Joko Widodo is on his way to a second term as Indonesia's president. Now, with little to lose politically, he should address human rights issues that he has been ignoring since 2014, says DW's Vidi Legowo-Zipperer.
Joko Widodo, popularly known as Jokowi, has done it again. If the numbers from preliminary vote counts are correct, he has won the 2019 Indonesian presidential election.
To be honest, Jokowi's victory is not a surprise. All of the surveys conducted before the election predicted him as the winner. But, since Donald Trump's win in 2017, we have learned not to underestimate the power of undecided voters.
The 2019 Indonesian election could have gone either way, and both campaigns were fully aware of this. During his last few days of campaigning, Jokowi did everything he could in order to convince undecided voters.
For example, before the final presidential debate, Jokowi embraced his rock star image, fronting a massive crowd of red and white-clad supporters at the biggest stadium in Indonesia. The performance reminded Indonesians of Jokowi's charisma, something which helped him into office in 2014.
During the 2014 campaign, Jokowi was strongly backed by millennial voters and was called the "Indonesian Barack Obama." He was seen as a representative of the younger generation and was considered to be an outsider who wasn't from the elite circles in Indonesia's government. This image won Jokowi his first term as Indonesia's president.
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But this time around, we have a different Jokowi. He's no longer the new guy carrying the torch of hope. During his first term, Jokowi faced widespread criticism from many supporters over his inclination to accommodate the interests of Indonesia's entrenched elite.
Jokowi 'compromised his values'
Jokowi's decision to choose Ma'ruf Amin as his running mate took many by surprise. Amin is the same man who helped send Jokowi's friend, former Jakarta Governor Basuki Tjahaja Purnama, to prison for blasphemy in 2017.
It's no wonder that many of Jokowi's 2014 voters were hugely disappointed by his choice of running mate. It didn't fit Jokowi's reformist brand and contradicted his stance on advocating religious freedom. With the move, Jokowi compromised his values to win political points.
This isn't to say that Jokowi hasn't done some things well. He has been successful in getting infrastructure projects up and running. This year, Indonesia opened its first subway line in the capital city, Jakarta. And let's not forget the health care programs and cash transfer cards.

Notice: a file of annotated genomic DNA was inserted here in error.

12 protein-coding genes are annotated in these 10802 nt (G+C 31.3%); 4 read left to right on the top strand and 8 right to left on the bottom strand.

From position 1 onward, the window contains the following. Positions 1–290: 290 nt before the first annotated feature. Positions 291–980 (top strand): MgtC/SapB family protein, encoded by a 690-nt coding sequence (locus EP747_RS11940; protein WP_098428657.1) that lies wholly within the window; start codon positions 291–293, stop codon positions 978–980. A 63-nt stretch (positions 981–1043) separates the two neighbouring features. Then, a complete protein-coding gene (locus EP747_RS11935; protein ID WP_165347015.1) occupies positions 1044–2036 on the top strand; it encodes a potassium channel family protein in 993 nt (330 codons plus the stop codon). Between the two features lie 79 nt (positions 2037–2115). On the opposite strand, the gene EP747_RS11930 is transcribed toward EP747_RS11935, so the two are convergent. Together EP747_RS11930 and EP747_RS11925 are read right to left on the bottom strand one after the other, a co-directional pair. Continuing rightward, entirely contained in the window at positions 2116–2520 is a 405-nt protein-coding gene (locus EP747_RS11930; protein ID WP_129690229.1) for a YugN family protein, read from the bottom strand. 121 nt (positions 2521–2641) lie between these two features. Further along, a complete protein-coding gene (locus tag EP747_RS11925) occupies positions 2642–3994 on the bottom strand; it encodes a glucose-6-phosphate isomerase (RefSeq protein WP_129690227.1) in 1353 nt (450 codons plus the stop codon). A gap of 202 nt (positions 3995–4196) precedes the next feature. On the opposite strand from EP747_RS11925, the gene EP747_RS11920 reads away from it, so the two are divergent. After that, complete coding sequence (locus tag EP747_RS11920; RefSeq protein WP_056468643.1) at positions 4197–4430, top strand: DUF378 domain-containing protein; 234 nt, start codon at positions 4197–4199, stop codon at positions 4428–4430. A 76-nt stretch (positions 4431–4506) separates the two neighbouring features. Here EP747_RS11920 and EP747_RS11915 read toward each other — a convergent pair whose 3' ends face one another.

Jokowi's last chance
Under Indonesia's constitution, presidents and vice presidents are limited to two five-year terms. This means Jokowi's second term will be his last.
Jokowi has received a second chance to fulfill his promises from five years ago. But now he has little margin for error. He doesn't have much time, and the people no longer have much patience.
Jokowi began his presidency in 2014 by signing off on the executions of eight drug offenders by firing squad; ignoring last minute appeals by foreign leaders and the European Union. Jokowi defended the executions, saying those convicted would not receive a presidential pardon because Indonesia was facing a drug emergency.
He also vowed to have the government confront the country's mass killings during civil unrest in 1965 and 1966. But Jokowi's administration, like all other Indonesian governments, instead ignored or downplayed the massacres.
Jokowi remained quiet as Basuki Tjahaja Purnama, who now prefers to be called BTP, went to jail on dubious blasphemy charges. And under his watch, security forces have cracked down on Indonesia's LGBT community and religious minorities.
Many human rights issues in Indonesia still need to be addressed by Jokowi. However, many of his critics on these issues are thought to have remained silent during the last phase of the election campaign, in order to not jeopardize his chances.
If this is true, it means that the Indonesian people have hope that Jokowi can still fulfill his promises before he steps down in 2024. It is his last term, and he has nothing to lose. This could be Jokowi's legacy.
Vidi Legowo-Zipperer is the head of DW's Indonesian service.